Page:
So, I’ve been lax where discussing independent book stores is concerned. Amazon has made me completely unwilling to leave my house and risk encountering crappy selections, deal with parking and endure as kids half my age sneer at my selections because I’m obviously too pedestrian for them to waste their time bothering to make eye contact with me as I spend Mr. Oddbooks hard earned cash on the very things that permit them to have a job in the first place. (Yeah – I hate shopping at BookPeople. There! I said it. Most arrogant, unpleasant staff ever. If I wanna be mocked by weird kids with poor taste, I’ll review another Tao Lin book.)
But Mr. Oddbooks and I decided the best way we could spend our Fourth of July would be to go a bookstore and we chose South Congress Books.
You know how bibliophiles talk about loving the smell of books? And you go into a book store and all you can really smell is dust? Used book stores, I fear, have come to represent the smell of old books – musty dustiness. In South Congress Books, you get to smell that gorgeous aroma of books, of softened pages, crisp mylar, and a vague under note of vanilla, possibly nutmeg – something sweet and edible. The real smell of beloved, pre-read books, not the smell of mustiness.
The store is also a huge departure from most used book stores. Sometimes you want a store that is a hot mess because you want to dig through piles in the hopes of finding an under-priced gem. But sometimes you want a store that has done the work for you and separated the wheat from the chaff. South Congress Books is a small store and gorgeously arranged. So organized that my inner organizational pedant wept. One of the reasons it can be so organized is because this store is particular in what they stock. You go into a used book store and you expect to see the usual shelves of Stephen King, Tom Clancy, Dean Koontz and endless copies of the same romance novel. Not at South Congress Books. Here, if there is a King on the shelves, it is because it is a first edition, not because dozens of people decided to get rid of their copies of Duma Key at roughly the same time. Their eye to selective book acquisition means one could spend hours in this small store because every title is worth picking up and flipping through.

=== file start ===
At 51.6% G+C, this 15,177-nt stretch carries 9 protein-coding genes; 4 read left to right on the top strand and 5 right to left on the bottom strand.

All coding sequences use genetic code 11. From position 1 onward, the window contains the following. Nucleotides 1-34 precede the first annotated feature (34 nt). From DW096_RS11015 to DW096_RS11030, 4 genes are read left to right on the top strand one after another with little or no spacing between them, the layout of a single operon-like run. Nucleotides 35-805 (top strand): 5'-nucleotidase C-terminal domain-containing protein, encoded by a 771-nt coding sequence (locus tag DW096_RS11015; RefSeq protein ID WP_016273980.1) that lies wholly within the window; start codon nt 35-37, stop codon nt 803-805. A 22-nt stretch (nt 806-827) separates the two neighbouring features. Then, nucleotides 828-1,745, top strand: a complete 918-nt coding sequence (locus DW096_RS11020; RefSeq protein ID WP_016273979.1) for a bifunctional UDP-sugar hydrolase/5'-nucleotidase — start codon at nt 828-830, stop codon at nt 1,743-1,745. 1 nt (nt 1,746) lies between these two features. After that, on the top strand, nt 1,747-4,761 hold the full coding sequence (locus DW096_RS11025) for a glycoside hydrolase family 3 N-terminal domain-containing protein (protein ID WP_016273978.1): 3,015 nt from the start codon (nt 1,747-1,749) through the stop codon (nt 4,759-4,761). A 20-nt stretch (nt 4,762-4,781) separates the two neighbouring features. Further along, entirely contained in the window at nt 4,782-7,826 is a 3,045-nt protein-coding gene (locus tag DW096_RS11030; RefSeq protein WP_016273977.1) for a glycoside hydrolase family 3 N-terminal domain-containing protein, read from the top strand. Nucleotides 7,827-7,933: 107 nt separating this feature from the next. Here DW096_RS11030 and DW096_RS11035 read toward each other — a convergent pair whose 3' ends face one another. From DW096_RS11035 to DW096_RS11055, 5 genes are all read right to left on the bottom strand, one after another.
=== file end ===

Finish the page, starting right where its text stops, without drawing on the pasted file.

I did not see a single copy of Eat, Pray, Love in the entire store, not even in the signed books. It felt good.
I’m not kidding. The selection is astonishing. Guys, the cats here at Chez Oddbooks have had a rough couple of months. Kidney failure, thyroid problems, urinary tract infections, a weird spell of sneezing blood that we never got figured out despite numerous vet visits. That kind of devotion to elderly and defective pets costs money, money that in a just and decent world would be spent on books. I had to tell Mr. Oddbooks we had to go before he was really ready and I studiously avoided certain sections of the store (the metaphysics section would have wrecked me financially had I looked in serious depth) once I ascertained there were titles I really wanted and had to put back on the shelves because I chose to keep the cats comfortable. And the cats are totally not grateful and there were, like, seven books I had to leave behind. Goddamn cats.
So, instead of owning this copy of Dr. Johnson’s Doorknob, I just have to go to bed at night knowing that Cicero Cat’s metabolism is working well again. If you want a good look at all the books I had to leave behind, here’s my small Flickr set of the pics I took that day.
This is Sheri, one of the co-owners. She told me about a strange series she read by Andrey Kurkov. She hooked me up with the second book in the series, which is awesome because it will remind me to order the first book. If it’s odd enough, I am sure to discuss it here. She also worked at Half-Price Books and listened calmly as I shared the horrors I faced at the Round Rock store, what with all the bats, rats, urine soaking from the men’s bathroom into the break room and that black stuff that may have been mold but was probably something far worse. Most frightening building I’ve ever worked in. But enough about me…
Here’s what we ended up with that magical day:
Kings of the Road: A Cartoonumentary of a Life on the Road by Ragnar
Penguin Lost by Andrey Kurkov
Saint Genet: Actor and Martyr by Jean-Paul Sartre
The Murder of Marilyn Monroe by Leonore Canevari, Jeanette van Wyhe, Christian Dimas and Rachel Dimas with foreword by Brad Steiger (this one is gonna get discussed here for sure)
Oval Office Occult: True Stories of White House Weirdness by Brian M. Thomsen
Dessous: Lingerie as Erotic Weapon by Gilles Neret
Smothered in Hugs: Essays, Interviews, Feedback, and Obituaries by Dennis Cooper
The only drawback I found to the place is that being on South Congress there were a lot of looky-loos wandering around, which happens when a shop is located on a street with a lot of foot traffic, and it happens even more in the heat of the Texas summer when people are looking for a place with sweet, merciful air conditioning as they make their way to the BBQ and beer trailers. And if one has to discuss the traffic of people who just wanted to look around in order to find a drawback, then that means there probably isn’t one.
Next time I go I will have a large wad of cash with me. Mark my words, I will not go back into South Congress Books without some serious bank because it was just too painful to leave behind books that were so clearly meant to come home with me. Sigh…